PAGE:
Henry Ford’s vision of the mass-marketed automobile was instrumental in his early success. In 1921, the Ford Motor Company (F) sold about two-thirds of all American-made cars.
Yet the company’s failure to continuously innovate sparked a catastrophic market-share loss.
Within five years, Ford’s market share had fallen to about one-third of all U.S. car sales. By the end of 1927, it was down to about 15%.
It wasn’t that Ford failed to listen to his customers. He just refused to continuously test his own vision of reality against market forces.
And to its detriment, a renowned weight-loss company is making the same mistake…
The Beginning of the End?
Weight Watchers International (WTW) is learning quite a painful lesson right now.
On February 27, WCW shares sank by more than 35.4% to $11.33.
The selloff followed news that the New York-based weight loss-company issued current-year earnings guidance significantly below previous estimates.
Weight Watchers now expects earnings in a range of $0.40 to $0.70 per share for 2015, which means that the high end of its range is still more than 50% below Wall Street estimates of $1.43 per share.
As the chart below illustrates, WTW shares fell off a cliff, and found a new intraday low of $10.90 before regaining some of its losses. As of Friday’s close, the stock was down 54.4% year to date.
Dismal Efforts Breed Gloomy Results…
Just like Henry Ford, Weight Watchers took its eye off the prize. It hasn’t discovered new innovations to keep it relevant and successful.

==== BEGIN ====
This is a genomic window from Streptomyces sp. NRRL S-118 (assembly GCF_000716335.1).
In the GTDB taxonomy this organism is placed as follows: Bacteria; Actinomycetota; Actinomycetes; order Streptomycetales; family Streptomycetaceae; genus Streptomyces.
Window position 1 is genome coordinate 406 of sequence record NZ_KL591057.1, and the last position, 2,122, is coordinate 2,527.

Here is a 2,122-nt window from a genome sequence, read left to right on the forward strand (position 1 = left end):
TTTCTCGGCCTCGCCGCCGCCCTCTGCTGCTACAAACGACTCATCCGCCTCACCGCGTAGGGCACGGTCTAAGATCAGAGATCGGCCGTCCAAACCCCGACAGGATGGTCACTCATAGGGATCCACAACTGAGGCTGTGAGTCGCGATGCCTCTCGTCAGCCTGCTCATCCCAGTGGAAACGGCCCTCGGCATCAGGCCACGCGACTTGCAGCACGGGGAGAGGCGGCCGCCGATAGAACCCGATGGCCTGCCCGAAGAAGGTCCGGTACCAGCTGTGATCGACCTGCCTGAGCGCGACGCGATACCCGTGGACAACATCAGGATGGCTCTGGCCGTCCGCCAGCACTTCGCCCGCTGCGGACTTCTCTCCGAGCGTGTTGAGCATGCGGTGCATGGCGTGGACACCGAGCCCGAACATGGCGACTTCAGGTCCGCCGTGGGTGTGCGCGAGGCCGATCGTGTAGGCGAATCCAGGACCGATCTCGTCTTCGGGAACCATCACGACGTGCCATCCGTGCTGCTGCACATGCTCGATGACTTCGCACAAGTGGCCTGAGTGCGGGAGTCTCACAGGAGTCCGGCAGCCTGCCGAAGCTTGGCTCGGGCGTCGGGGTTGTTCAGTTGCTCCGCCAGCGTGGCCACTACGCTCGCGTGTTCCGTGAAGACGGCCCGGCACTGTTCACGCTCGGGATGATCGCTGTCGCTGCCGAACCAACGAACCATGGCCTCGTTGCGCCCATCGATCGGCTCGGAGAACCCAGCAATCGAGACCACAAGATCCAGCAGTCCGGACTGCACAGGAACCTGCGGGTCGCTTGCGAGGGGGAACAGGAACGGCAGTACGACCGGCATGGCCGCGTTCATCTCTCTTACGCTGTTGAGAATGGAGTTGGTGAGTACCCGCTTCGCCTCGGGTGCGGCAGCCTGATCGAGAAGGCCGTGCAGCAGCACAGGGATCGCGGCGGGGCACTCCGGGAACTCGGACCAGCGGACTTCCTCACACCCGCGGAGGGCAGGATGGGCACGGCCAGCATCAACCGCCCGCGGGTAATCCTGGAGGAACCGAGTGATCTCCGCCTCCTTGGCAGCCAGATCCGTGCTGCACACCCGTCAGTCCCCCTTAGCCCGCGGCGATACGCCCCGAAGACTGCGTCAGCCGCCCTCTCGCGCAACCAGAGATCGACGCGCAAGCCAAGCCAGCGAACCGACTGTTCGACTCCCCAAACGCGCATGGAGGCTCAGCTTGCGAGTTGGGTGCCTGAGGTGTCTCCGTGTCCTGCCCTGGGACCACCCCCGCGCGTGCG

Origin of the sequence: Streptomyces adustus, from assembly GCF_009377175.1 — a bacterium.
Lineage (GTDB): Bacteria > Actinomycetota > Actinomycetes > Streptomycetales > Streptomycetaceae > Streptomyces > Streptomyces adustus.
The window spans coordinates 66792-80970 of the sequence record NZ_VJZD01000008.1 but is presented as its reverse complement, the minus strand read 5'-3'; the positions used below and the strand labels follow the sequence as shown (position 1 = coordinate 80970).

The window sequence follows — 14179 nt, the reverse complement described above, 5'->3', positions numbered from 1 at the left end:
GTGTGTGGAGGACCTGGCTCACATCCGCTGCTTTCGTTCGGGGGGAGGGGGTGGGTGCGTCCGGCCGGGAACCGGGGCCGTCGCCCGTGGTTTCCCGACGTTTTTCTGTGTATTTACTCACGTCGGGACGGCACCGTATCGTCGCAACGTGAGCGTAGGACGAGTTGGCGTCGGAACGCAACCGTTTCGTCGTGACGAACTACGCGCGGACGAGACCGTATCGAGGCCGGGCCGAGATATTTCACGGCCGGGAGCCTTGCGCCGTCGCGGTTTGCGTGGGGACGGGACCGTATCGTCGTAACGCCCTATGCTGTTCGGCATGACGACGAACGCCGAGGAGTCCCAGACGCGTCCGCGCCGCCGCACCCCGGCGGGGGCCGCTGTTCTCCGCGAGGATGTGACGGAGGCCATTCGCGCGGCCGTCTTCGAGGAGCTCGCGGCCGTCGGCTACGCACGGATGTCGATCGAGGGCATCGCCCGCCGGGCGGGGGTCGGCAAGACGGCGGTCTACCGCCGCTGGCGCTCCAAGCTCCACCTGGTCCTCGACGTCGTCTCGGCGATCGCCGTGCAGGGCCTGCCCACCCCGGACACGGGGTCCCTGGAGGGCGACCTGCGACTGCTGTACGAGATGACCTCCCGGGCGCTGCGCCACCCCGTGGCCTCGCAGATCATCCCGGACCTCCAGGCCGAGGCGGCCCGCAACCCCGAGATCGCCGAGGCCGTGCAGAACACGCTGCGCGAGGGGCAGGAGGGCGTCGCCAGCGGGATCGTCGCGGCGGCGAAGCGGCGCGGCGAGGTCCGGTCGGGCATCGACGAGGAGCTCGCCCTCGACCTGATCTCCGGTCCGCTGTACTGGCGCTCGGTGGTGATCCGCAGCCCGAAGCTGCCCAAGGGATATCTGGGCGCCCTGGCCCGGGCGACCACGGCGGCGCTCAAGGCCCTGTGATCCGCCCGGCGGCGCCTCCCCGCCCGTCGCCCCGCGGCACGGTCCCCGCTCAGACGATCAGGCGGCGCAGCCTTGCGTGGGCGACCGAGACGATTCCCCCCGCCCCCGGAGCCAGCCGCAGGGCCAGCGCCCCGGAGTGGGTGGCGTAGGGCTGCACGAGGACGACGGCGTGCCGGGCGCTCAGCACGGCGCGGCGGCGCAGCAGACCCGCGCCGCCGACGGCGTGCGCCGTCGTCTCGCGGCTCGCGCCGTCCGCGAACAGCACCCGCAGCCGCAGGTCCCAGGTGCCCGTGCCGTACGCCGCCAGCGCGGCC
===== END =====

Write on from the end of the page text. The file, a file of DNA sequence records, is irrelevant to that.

As consumers embrace free apps and other fitness tracking devices, Weight Watchers is becoming increasingly irrelevant.
Its Q4 results prove it…
Weight Watchers reported fourth-quarter revenue of $327.8 million, a 10.4% decline from the same quarter a year ago.
The company’s quarterly filing indicated a drop of 82.4% in its operating income on a constant-currency basis, falling from $79.1 million in Q4 2013 to $14.2 million in its most recent quarter.
The operating income decline was driven primarily by lower revenue and higher marketing expenses in North America, per management.
Weight Watchers’ Q4 2014 net income was -$16.1 million, a 152% decrease versus the net income of $30.8 million in the prior-year period.
Fortunately, the company’s profit matched analysts’ estimates of $0.07 per share, but the results were a far cry from the $0.56 earnings per share earned in Q4 2013.
Hidden Gem or Value Trap?
Now, investors may look at the Friday’s decline, in combination with the company’s P/E of 6.59 and EV/EBITDA of 8.61, and conclude the company makes a compelling value play at current prices.
But that would be a mistake.
Weight Watchers just hasn’t seemed to keep up with the mobile phenomena in the weight-loss and fitness world.
And despite the company’s attempts to rebrand itself, its efforts have failed miserably thus far. Plus, with more than $2.3 billion in debt on the books, further rebranding will be infinitely harder.
Henry Ford was ultimately able to solve Ford’s questions concerning his company’s long-term viability. But unfortunately, the management at Weight Watchers hasn’t done so.